Mundane observations | In ‘Worktown,’ games of chance, snapshots in time

George Orwell in The Road to Wigan Pier commented on the Yorkshire fascination with the pools (see our report from London earlier this year). In context, Orwell laments that the locals could not channel this energy into interest in world affairs. According to the Guardian (Andrew Culf,Pools Firms Hit by Tidal Wave of Online Betting,” 27 Aug 05), John Moores organized the first betting pools in Liverpool in 1922. But the entry in When Saturday Comes: The Half Decent Football Book alludes to newspaper competitions as early as 1909 that asked readers to correctly predict a limited slate of fixtures. In time, the pools found a format that would ring somewhat familiar to participants in modern-day office pools based on the weekend’s National Football League schedule:

The football pools ask entrants to correctly forecast drawn matches from a coupon of 49 English and Scottish games. Three points are awarded for a score draw, 2 points for a no-score draw and 1 point for a home or away win. If the best 8 selections (from 10 or 15 paid for) amount to a total of 24 points, the jackpot—a proportion of the pooled entry fees of all participating—is shared between all the winners. Smaller payouts can result from a score of 23 or 22 points.

Thus the Guardian describes days of telephone claims of 24 points, times now made nearly obsolete by online and TV betting, more sophisticated wagering schemes and a nationwide lottery. Nevertheless, one of the pools companies, Littlewoods, still employs door-to-door pools coupon collectors who take a commission on punters’ £2 wagers, and newspapers such as The Times have retained advice columns for those playing the pools. But wagers in pools now compose a minuscule slice of the £40 billion in annual football betting.

Bolton, home of the football team (Wanderers) named for an itinerant 19th-century existence after it threw off affiliation with Christ Church Sunday School, grew into a hive of M-O activity. This was because of the influence of Tom Harrisson, writes Crain, who chose Bolton for his working-class observations “[i]n much the same spirit in which George Orwell went to Wigan, and James Agee to Alabama.” Bolton was called “Worktown” in the M-O reports, and Harrisson directed fellow observers from his own hovel. He asked Humphrey Spender and others for chronicles of various minutiae. Spender, in turn, concealing a 35mm Leica at times in his mackintosh coat, produced documentary photos that have been collected at Bolton Museums Art Gallery & Aquarium (see above). “The austerity of Bolton frightened Spender,” writes Crain, “and his empathy for the people sometimes put him on the verge of tears, but the photographs he took there, not published until four decades later, match Walker Evans’s in honesty and Helen Levitt’s in aesthetic flair.” (Evans, too, had used a hidden camera to capture his famous New York subway photographs.)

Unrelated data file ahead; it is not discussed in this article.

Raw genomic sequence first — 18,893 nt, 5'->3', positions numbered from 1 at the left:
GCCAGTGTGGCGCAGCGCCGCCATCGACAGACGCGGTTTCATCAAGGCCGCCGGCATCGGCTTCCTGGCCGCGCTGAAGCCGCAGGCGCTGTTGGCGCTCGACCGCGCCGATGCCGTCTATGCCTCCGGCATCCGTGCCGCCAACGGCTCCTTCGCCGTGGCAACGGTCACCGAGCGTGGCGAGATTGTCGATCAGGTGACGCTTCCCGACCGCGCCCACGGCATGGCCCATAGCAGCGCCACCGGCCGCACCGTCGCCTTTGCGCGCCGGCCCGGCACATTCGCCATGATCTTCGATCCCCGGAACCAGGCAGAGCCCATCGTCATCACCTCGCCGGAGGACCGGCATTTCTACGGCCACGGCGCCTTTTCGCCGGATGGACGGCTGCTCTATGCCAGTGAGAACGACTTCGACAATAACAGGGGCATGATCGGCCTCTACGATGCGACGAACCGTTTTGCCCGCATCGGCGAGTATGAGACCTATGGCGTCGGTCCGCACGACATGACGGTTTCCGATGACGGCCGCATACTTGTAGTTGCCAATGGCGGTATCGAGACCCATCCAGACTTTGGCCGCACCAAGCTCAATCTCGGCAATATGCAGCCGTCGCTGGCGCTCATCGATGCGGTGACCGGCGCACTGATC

Spender took photographs at what was, until 1997, the Wanderers’ ground, Burnden Park. The pictures form a worthwhile chronicle of pre-war terracing and hint darkly at the disaster waiting not quite 10 years later, when 33 died as the result of overcrowding at an FA Cup match with Stoke City on 9 March 1946. The facility looks Spartan even through Spender’s lens, and one can imagine the crush of spectators—an estimated 80,000 packed into a 65,000-capacity stadium—tumbling down the terracing. Harold Riley recollects in the Guardian 50 years later:

I felt the incredible power of a crowd, it was surging like waves of the sea. So my uncle said to me we’d better get you down to the front, so I was passed over the heads of the men, it was like a ride, sliding down. Then as I reached the front the disaster happened, the barriers fell down and the people fell and there was this moving forward, a kind of a release of a tidal force and I just ran out, I pushed, I got on the pitch. (quoted in Martin Johnes, “ “Heads in the Sand’: Football, Politics, and Crowd Disasters in Twentieth-Century Britain,” Soccer and Society 5 [summer 2004]: 139)

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